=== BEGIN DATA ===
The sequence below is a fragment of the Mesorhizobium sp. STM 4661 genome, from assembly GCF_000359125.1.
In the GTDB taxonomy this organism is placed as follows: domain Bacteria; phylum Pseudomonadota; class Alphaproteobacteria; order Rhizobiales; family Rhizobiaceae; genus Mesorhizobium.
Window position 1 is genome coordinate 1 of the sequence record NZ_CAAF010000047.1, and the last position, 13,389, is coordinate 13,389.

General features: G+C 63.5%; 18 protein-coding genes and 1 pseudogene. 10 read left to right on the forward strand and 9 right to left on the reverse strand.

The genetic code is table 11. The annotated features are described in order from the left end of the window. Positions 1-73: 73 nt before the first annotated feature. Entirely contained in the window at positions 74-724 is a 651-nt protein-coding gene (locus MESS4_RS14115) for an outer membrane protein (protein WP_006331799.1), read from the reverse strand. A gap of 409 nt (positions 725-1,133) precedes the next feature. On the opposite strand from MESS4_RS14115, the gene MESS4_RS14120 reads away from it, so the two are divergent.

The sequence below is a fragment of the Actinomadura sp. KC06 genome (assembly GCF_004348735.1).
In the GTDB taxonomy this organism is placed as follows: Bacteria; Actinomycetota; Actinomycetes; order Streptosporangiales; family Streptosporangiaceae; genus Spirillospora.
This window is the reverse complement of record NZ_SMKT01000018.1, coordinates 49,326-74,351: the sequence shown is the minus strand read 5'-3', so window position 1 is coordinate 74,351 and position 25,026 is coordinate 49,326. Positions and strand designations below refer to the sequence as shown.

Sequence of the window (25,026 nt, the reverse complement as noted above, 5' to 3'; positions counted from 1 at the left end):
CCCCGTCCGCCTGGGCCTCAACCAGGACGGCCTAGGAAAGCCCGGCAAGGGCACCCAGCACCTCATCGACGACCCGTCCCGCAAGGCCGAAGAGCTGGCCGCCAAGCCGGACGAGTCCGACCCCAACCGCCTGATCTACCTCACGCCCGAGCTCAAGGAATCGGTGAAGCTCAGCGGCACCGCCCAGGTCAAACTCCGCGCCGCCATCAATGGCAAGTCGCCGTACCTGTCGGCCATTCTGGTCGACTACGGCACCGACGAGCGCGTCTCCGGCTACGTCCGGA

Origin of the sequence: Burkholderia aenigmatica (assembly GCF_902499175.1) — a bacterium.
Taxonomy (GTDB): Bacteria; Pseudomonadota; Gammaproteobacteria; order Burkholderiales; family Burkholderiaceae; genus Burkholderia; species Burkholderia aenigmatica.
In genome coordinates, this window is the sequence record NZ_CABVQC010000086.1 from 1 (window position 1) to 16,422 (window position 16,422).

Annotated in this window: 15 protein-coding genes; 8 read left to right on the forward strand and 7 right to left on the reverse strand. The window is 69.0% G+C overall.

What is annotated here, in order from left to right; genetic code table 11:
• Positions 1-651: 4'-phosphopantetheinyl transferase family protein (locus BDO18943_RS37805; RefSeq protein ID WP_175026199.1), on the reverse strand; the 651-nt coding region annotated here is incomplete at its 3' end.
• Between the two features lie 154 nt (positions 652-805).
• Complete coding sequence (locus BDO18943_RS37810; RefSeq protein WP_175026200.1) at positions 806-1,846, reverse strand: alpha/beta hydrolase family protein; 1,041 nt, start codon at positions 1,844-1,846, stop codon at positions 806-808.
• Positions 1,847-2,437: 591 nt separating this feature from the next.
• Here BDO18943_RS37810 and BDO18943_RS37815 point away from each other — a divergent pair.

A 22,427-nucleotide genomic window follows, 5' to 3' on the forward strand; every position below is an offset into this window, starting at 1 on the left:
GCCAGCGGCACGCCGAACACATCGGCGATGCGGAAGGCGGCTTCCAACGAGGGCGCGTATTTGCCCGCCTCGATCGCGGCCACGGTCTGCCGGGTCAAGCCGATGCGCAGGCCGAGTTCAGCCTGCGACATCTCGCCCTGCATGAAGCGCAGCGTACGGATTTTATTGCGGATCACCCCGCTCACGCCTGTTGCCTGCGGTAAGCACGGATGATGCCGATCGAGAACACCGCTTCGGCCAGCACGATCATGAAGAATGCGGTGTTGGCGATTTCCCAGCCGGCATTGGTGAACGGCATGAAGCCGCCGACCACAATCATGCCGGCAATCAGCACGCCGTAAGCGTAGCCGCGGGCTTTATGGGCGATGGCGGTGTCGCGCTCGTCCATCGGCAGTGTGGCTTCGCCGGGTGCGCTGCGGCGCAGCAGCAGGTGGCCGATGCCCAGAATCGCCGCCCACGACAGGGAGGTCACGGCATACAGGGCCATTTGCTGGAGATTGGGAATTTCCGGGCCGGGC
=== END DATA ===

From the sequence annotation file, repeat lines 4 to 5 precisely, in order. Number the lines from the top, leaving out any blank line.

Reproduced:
General features: G+C 63.5%; 18 protein-coding genes and 1 pseudogene. 10 read left to right on the forward strand and 9 right to left on the reverse strand.

The genetic code is table 11. The annotated features are described in order from the left end of the window. Positions 1-73: 73 nt before the first annotated feature. Entirely contained in the window at positions 74-724 is a 651-nt protein-coding gene (locus MESS4_RS14115) for an outer membrane protein (protein WP_006331799.1), read from the reverse strand. A gap of 409 nt (positions 725-1,133) precedes the next feature. On the opposite strand from MESS4_RS14115, the gene MESS4_RS14120 reads away from it, so the two are divergent.